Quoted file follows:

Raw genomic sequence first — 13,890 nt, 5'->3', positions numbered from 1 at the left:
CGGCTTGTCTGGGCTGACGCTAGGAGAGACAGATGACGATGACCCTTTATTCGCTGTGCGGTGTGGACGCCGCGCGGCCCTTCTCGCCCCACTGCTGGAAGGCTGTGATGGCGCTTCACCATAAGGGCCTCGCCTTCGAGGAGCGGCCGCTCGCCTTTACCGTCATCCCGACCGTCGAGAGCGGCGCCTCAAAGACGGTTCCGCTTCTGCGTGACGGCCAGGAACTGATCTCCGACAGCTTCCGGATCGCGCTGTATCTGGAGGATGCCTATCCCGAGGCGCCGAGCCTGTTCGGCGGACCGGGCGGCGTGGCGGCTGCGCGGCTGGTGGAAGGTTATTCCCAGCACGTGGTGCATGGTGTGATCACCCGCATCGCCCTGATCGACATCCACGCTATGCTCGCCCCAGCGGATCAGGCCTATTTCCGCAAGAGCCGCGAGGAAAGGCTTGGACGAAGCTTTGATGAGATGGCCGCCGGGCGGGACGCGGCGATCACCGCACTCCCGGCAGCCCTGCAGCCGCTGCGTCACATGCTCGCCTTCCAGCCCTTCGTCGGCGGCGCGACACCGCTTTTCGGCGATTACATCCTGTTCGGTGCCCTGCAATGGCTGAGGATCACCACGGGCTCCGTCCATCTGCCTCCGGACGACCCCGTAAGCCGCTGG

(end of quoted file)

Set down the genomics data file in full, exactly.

Raw genomic sequence first — 13,890 nt, 5'->3', positions numbered from 1 at the left:
CGGCTTGTCTGGGCTGACGCTAGGAGAGACAGATGACGATGACCCTTTATTCGCTGTGCGGTGTGGACGCCGCGCGGCCCTTCTCGCCCCACTGCTGGAAGGCTGTGATGGCGCTTCACCATAAGGGCCTCGCCTTCGAGGAGCGGCCGCTCGCCTTTACCGTCATCCCGACCGTCGAGAGCGGCGCCTCAAAGACGGTTCCGCTTCTGCGTGACGGCCAGGAACTGATCTCCGACAGCTTCCGGATCGCGCTGTATCTGGAGGATGCCTATCCCGAGGCGCCGAGCCTGTTCGGCGGACCGGGCGGCGTGGCGGCTGCGCGGCTGGTGGAAGGTTATTCCCAGCACGTGGTGCATGGTGTGATCACCCGCATCGCCCTGATCGACATCCACGCTATGCTCGCCCCAGCGGATCAGGCCTATTTCCGCAAGAGCCGCGAGGAAAGGCTTGGACGAAGCTTTGATGAGATGGCCGCCGGGCGGGACGCGGCGATCACCGCACTCCCGGCAGCCCTGCAGCCGCTGCGTCACATGCTCGCCTTCCAGCCCTTCGTCGGCGGCGCGACACCGCTTTTCGGCGATTACATCCTGTTCGGTGCCCTGCAATGGCTGAGGATCACCACGGGCTCCGTCCATCTGCCTCCGGACGACCCCGTAAGCCGCTGG